Brief Summary: Homelessness in the US comes from many causes. Each cause of homelessness — whether bad luck, drug addiction, mental illness, or the phenomenon of the criminal transient who chooses to be homeless and prey on weaker homeless — will need its own policy approach. When most state mental health institutions shut their doors decades ago, large numbers of the mentally ill were dumped onto the streets. Similarly, as more drugs are decriminalized by states, large numbers of former “drug criminals” are being dumped onto the streets from prisons, raising the numbers of homeless. Sanctuary cities that do not enforce crimes by illegal aliens similarly dump criminals onto the streets.
Not All Homeless are Alike
Some people are temporarily without a place to call home, due to bad luck or bad decisions, for weeks or even months. Others will be homeless for the foreseeable future due to chronic mental illness, disability, or intractable drug addiction. And then there are others who intentionally choose a transient’s life of crime or of sponging off other people. It makes no sense to class these different groups together under the same name of “homeless.” We are most interested here in the perpetually homeless group who are not likely to spontaneously recover.
HUD defines an individual experiencing chronic homelessness as someone who has experienced homelessness for a year or longer—or who has experienced at least four episodes totaling 12 months of homelessness in the last three years—and also has a disabling condition that prevents them from maintaining work or housing… __ Report quoted here
Brandon, described below, is an example of a young adult drug addict who has chosen homelessness in San Francisco because it is so easy there to combine the homeless lifestyle with his opiate addiction. A brief glimpse into San Francisco (and Seattle) homelessness:
Brandon Deerfield, originally from Monroe, Wash., now calls [San Francisco] home.
“This is just homelessness, drug use and all its madness,” says Brandon, who now lives on the streets of the Tenderloin. He used to be homeless on the streets of Seattle and offers a unique perspective.
“I’d say it’s more chaotic here. Drugs, it’s easier to get them here, than there,” he says.
He is a heroin addict but recently switched to smoking the far more powerful drug fentanyl.
“It’s pretty popular here now. People on the street switched over about five months ago. I guess the drug dealers finally let it happen,” he says.
We watched as he and his friends heated up the fentanyl on foil with a lighter and used the shaft of a discarded syringe as a pipe.
“That’s why you don’t see syringes on the ground,” he says. “Since the city banned plastic straws, the addicts are using syringes as pipes.”
Seattle was the first city in America to ban plastic straws. Addicts in Seattle say fentanyl is not widely used on the streets, but methamphetamine is very popular.
Brandon says people in San Francisco are more generous than Seattleites with their dollars to panhandlers who are ‘flying a sign.'”
In Seattle, he says, “They’re like, ‘Oh you are just going to spend it on drugs,’ but it’s normal for them out here.”
He says he can get $30 in 15 minutes when he ‘flies a sign’ asking for money, whereas in Seattle it could take him all day. __ KOMO News
The homeless come from distinct groups:
- Those who find themselves temporarily off-balance due to misfortune or bad choices, and are willing to accept needed help to get back on their feet.
- Those with long standing and relatively permanent problems of drug addition, mental illness, or both. They are typically resistant to — or deeply suspicious of — any outside help that would force them to change their way of life.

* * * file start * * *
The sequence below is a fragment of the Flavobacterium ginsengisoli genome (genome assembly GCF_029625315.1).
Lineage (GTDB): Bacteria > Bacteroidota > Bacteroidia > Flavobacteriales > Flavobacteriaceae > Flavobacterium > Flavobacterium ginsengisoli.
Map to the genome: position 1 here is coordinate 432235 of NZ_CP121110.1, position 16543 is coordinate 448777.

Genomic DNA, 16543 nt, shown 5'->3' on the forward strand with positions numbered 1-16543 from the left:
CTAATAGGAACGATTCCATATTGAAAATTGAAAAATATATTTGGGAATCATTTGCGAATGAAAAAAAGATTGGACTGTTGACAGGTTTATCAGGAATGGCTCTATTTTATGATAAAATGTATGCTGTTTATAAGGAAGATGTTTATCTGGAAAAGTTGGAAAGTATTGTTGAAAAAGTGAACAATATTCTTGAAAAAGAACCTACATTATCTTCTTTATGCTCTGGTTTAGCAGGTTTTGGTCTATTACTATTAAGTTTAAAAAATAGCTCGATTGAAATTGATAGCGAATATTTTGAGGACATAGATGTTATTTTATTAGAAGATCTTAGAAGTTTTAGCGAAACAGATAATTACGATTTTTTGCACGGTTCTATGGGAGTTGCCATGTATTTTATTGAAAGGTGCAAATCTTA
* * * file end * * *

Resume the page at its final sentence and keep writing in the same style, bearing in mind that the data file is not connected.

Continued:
- Those transients who are habitual criminals, supporting their lifestyle by numerous acts of petty and not so petty crime. This group claims victimhood under the name of “homeless,” while at the same time often victimizes the helpless among the homeless.
People in the US illegally often go through a stage of homelessness. One form of petty crime accompanying homelessness is “panhandling under false pretenses.” Falsely claiming to be a veteran, for example, or asking for money “to buy a bus ticket” or to repair one’s automobile.
It will be necessary to take distinctly different approaches when dealing with each of the three groups above. With effective assistance the first group should be able to move off the streets into safer and more secure forms of housing. The second group — being much more resistant to any forced change of lifestyle — will require a different approach. But it is very important to separate the second group from the criminals and victimizers in the third group. Once the distinct homeless factions are sorted, the law enforcement system — such as it is — will be called upon to deal with the criminal subset.
The second group — the permanent homeless class consisting largely of the mentally ill (63%) and the chronically drug addicted (63% with overlap) — will require the most ingenuity and the widest range of novel ideas to achieve a positive outcome.
In trying to “solve” the multiple problems of homelessness, concerned citizens will necessarily work at cross-purposes with elected public officials — who often have a vested interest in understating or mis-representing the problems. For example, in Los Angeles city officials were caught by the LA Times openly twisting the truth about the extent of the homeless problem in LA.
The Los Angeles Homeless Services Authority, which conducts the annual count, narrowly interpreted the data to produce much lower numbers. In its presentation of the results to elected officials earlier this year, the agency said only 29% of the homeless population had either a mental illness or substance abuse disorder and, therefore, 71% “did not have a serious mental illness and/or report substance use disorder.”
The Times, however, found that about 67% had either a mental illness or a substance abuse disorder. Individually, substance abuse affects 46% of those living on the streets — more than three times the rate previously reported — and mental illness, including post-traumatic stress disorder, affects 51% of those living on the streets, according to the analysis. __ KTLA